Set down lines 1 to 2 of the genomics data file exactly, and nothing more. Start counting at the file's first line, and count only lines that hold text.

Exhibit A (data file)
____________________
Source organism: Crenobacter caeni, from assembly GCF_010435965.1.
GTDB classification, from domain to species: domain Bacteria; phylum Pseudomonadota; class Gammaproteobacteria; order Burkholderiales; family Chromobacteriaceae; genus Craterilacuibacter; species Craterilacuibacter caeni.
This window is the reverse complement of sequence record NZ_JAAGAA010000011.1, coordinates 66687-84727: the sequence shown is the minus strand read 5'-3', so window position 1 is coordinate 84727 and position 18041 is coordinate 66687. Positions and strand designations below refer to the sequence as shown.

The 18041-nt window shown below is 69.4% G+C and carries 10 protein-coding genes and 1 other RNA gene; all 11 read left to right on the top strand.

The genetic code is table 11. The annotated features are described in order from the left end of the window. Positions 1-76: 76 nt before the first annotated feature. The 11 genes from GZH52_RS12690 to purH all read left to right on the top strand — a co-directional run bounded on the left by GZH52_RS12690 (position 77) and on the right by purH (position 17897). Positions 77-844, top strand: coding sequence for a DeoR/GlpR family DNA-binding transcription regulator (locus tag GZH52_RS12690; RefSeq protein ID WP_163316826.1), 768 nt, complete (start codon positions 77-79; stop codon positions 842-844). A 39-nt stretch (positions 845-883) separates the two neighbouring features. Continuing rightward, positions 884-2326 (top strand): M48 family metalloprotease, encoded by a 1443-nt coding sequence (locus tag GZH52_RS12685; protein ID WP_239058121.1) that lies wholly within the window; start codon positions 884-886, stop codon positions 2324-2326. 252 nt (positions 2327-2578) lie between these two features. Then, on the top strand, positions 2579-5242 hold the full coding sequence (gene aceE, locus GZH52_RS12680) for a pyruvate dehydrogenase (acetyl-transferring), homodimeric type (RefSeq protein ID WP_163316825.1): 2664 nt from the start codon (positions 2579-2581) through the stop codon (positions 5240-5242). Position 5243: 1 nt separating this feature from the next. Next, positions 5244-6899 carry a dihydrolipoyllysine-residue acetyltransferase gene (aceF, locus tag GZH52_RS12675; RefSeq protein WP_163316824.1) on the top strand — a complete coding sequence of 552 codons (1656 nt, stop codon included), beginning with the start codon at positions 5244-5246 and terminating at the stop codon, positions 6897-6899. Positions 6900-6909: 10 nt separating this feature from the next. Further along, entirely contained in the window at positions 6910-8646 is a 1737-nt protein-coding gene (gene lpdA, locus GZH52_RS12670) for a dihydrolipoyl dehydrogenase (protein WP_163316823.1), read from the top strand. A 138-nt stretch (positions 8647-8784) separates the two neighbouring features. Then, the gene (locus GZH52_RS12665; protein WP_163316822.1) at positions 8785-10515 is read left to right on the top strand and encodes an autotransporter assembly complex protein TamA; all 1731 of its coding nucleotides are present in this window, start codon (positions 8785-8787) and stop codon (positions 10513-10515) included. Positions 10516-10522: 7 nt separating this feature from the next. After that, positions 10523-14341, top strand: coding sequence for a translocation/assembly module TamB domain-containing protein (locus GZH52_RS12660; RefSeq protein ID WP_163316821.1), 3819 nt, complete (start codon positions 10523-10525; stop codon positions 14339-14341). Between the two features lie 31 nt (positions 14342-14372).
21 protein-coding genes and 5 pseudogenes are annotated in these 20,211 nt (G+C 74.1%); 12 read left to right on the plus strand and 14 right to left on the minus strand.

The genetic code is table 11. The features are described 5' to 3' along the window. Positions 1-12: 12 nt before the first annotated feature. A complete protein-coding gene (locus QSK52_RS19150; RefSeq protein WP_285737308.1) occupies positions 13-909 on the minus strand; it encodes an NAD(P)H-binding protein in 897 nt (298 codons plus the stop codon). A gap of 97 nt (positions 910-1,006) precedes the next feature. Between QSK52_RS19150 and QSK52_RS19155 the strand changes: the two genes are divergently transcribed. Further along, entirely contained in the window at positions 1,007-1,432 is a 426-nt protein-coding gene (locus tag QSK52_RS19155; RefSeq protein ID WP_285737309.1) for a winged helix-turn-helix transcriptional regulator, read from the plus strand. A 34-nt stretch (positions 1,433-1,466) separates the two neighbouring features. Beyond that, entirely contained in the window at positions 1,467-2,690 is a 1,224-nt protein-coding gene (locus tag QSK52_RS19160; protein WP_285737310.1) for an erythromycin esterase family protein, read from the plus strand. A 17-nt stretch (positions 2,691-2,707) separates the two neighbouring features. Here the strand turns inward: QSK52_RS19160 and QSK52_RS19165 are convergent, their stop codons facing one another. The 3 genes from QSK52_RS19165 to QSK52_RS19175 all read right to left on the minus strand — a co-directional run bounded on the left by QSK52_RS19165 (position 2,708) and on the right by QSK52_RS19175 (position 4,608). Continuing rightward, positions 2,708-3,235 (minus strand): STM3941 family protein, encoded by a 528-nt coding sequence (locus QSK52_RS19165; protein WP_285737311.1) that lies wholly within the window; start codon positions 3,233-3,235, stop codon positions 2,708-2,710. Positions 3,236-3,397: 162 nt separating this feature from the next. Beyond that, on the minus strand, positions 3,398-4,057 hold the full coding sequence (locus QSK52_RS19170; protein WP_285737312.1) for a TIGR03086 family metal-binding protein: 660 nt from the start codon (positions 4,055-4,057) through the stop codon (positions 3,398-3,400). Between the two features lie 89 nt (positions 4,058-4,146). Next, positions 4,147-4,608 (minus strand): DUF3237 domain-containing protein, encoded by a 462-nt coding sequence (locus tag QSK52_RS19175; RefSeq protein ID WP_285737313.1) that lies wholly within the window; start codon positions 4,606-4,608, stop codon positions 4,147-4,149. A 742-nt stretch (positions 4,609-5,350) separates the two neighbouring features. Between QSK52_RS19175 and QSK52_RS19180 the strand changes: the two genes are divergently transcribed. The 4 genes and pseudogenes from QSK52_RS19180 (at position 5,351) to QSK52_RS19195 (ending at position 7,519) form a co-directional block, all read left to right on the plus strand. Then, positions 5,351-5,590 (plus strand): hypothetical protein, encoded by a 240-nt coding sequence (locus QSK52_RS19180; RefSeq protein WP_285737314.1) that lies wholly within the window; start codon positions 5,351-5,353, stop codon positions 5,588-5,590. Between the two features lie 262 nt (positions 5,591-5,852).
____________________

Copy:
Source organism: Crenobacter caeni, from assembly GCF_010435965.1.
GTDB classification, from domain to species: domain Bacteria; phylum Pseudomonadota; class Gammaproteobacteria; order Burkholderiales; family Chromobacteriaceae; genus Craterilacuibacter; species Craterilacuibacter caeni.